Kirsten Gillibrand Wants To Talk About This Important Part Of Reproductive Rights
In a crowded Democratic primary field, Sen. Kirsten Gillibrand of New York knows who she is, and what she stands for. The three-term senator isn't shying away from gender issues on the campaign trail, and has been a vocal leader in the #MeToo movement as well as a prominent supporter of abortion rights. But according to the senator, opposing sexual assault and supporting reproductive choice starts earlier — way earlier. Kirsten Gillibrand shared her stance on consent-inclusive sex education with Elite Daily, and let's just say she's thinking big picture.
At Mic and Bustle Digital Group's town hall on Monday, July 22, Gillibrand tells Elite Daily that she thought the first step to supporting reproductive choice for teens and young adults was sex education. "I think you’ve gotta start at grade school in age-appropriate ways, and then you have to guarantee that children have access to whatever health care they need for teens, for young adults, and that means access to contraception," she says. She tells Elite Daily that she supports guaranteeing contraception through Medicare For All, the universal health care system proposal that Gillibrand, as well as several other Democratic presidential candidates, have supported. In 2017, the senator co-sponsored a bill to introduce the health care policy.
But one of the biggest things for Gillibrand? Consent-inclusive education. "It’s really important that young people get age-appropriate sex education starting in grade school," she says. "So they understand what healthy relationships look like, understand what’s happening in their bodies, [and] understand what consent is, so these are not new topics when they get to high school," she said. She suggests that giving young people an informed way to think about consent can help prevent sexual assault and give survivors the tools to report it when it happens.
"I have a piece of legislation to start that education in grade school and high school, along with [Virginia Senator] Tim Kaine, actually, because it’s really important," she says. Gillibrand's team did not immediately provide additional information on the legislation. She cites an unnamed New York constituent who was sexually assaulted as a young child. "What she realized as a young child is that she didn’t have the words to tell her teacher that she was being sexually assaulted ... she knew that if young kids could have that basic tools of language to be able to report, she knew that a girl like her wouldn’t have been needlessly assaulted over and over again."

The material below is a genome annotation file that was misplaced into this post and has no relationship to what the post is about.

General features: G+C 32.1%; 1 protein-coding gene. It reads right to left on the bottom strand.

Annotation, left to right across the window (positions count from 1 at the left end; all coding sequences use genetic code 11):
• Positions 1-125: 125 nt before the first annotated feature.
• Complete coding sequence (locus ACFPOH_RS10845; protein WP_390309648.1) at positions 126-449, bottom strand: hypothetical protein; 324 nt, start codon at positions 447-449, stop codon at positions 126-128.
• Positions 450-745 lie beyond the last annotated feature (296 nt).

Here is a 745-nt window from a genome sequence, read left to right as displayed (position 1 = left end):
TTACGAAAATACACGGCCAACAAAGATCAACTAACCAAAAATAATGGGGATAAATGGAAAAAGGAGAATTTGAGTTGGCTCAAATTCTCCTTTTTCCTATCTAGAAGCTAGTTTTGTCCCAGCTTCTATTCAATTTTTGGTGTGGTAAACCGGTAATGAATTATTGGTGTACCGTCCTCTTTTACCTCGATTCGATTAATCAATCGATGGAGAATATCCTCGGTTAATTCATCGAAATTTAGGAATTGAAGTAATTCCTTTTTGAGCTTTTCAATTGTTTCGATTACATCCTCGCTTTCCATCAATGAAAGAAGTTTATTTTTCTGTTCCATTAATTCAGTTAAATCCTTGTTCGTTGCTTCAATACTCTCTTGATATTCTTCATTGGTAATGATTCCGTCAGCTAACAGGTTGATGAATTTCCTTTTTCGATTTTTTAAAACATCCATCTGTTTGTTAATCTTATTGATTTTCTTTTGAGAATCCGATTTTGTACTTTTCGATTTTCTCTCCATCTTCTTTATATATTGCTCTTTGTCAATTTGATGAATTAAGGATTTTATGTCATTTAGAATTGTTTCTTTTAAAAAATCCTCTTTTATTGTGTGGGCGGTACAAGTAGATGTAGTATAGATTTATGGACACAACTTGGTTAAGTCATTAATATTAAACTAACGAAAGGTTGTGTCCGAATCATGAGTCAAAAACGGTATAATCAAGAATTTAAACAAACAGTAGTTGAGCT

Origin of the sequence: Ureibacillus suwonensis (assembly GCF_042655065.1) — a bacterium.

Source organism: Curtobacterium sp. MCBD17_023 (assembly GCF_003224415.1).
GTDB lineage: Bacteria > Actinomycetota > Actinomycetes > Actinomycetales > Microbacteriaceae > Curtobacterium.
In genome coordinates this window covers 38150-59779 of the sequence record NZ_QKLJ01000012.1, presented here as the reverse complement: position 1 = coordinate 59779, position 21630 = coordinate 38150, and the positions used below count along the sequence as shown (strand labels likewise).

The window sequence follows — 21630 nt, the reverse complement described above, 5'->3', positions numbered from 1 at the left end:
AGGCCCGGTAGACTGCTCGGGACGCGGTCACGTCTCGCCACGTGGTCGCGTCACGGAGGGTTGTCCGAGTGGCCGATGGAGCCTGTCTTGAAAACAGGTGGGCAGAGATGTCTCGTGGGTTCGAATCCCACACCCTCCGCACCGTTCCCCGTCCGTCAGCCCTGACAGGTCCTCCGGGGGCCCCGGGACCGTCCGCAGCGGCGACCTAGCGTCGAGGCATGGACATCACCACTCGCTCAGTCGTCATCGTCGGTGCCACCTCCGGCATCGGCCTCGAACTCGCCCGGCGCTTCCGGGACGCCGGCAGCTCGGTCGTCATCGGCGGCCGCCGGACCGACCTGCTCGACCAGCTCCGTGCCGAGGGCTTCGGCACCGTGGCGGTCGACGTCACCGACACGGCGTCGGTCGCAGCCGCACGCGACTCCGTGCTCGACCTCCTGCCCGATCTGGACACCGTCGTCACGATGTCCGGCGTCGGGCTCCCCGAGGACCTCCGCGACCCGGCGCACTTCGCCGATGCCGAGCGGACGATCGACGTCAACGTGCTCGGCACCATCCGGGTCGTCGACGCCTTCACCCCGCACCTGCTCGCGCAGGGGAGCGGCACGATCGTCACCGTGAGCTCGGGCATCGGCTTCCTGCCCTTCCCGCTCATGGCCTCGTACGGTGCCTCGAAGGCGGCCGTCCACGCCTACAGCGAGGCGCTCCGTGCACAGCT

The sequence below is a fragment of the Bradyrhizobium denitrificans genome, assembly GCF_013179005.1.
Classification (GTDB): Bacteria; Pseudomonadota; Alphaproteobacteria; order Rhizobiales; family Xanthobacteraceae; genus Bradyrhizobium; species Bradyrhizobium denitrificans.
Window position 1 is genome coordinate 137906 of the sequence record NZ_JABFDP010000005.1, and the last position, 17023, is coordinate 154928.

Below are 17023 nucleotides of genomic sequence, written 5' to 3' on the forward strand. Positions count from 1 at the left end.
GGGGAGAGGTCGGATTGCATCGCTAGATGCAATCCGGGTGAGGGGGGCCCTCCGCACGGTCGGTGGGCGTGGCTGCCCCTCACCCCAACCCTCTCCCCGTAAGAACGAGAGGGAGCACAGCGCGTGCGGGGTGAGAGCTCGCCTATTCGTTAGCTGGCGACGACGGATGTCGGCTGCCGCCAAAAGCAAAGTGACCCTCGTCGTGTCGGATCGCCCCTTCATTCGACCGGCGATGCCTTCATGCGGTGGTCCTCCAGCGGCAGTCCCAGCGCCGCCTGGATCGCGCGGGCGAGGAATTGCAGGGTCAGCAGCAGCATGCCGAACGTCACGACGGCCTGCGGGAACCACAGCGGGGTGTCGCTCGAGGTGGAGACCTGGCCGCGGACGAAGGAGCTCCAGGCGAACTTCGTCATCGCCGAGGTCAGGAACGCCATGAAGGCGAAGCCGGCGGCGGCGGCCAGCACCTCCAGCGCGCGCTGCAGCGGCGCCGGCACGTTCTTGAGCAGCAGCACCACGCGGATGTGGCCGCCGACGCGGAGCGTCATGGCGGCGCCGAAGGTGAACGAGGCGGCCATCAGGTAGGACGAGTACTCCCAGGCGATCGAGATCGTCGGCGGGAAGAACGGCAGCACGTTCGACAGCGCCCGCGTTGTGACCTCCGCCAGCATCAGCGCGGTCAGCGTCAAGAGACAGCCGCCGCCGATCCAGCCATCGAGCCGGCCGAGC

Gillibrand has previously supported efforts to improve sexual education. In 2015, she introduced The Child Sexual Abuse Awareness and Prevention Act to the Senate, along with Sen. Dianne Feinstein of California and Sen. Dean Heller of Nevada. The act would fund "Erin's Law," which requires schools to implement programs that provide "age-appropriate" lessons on recognizing and reporting sexual abuse. As of July 2019, Erin's Law has been passed by 36 states, and is currently waiting on Gov. Andrew Cuomo's signature to become law in Gillibrand's home state of New York.
With the 2020 presidential race in its early stages, Gillibrand has taken a stance promoting women's issues. The senator from New York has released a four-point plan to protect reproductive rights, pledging to nominate federal judges who would protect abortion rights ruling Roe v. Wade; to increase funding for Title X, which provides funding for contraception and family planning to low-income families; to protect reproductive rights and care organization Planned Parenthood; and to repeal restrictions on abortion access like the Hyde Amendment, which prohibits federal funding for abortion, and the "domestic gag rule," which prohibits health care providers from giving referrals for abortion.
At the public portion of the town hall event, Gillibrand also addressed several other topics, including her actions during the scandal caused by sexual harassment allegations against Democratic Sen. Al Franken of Minnesota in 2017. Gillibrand was one of several senators to call for Franken's resignation following multiple allegations of groping or harassment against the senator. The Minnesota senator apologized at the time, but in a July 22 New Yorker story, Franken raised questions about the veracity and intent of the allegations against him, claiming they hadn't been well-vetted and that fellow Democrats in the Senate had been too quick to turn on him.
Gillibrand, however, did not back down from her stance that Franken was right to resign. "There is no prize for someone who tries to hold accountable a powerful man who is good at his day job," she said. “So, no. I do not have any regrets.”
With her take-no-prisoners stance on consent and reproductive rights, she clearly has a purpose, though. From start to finish.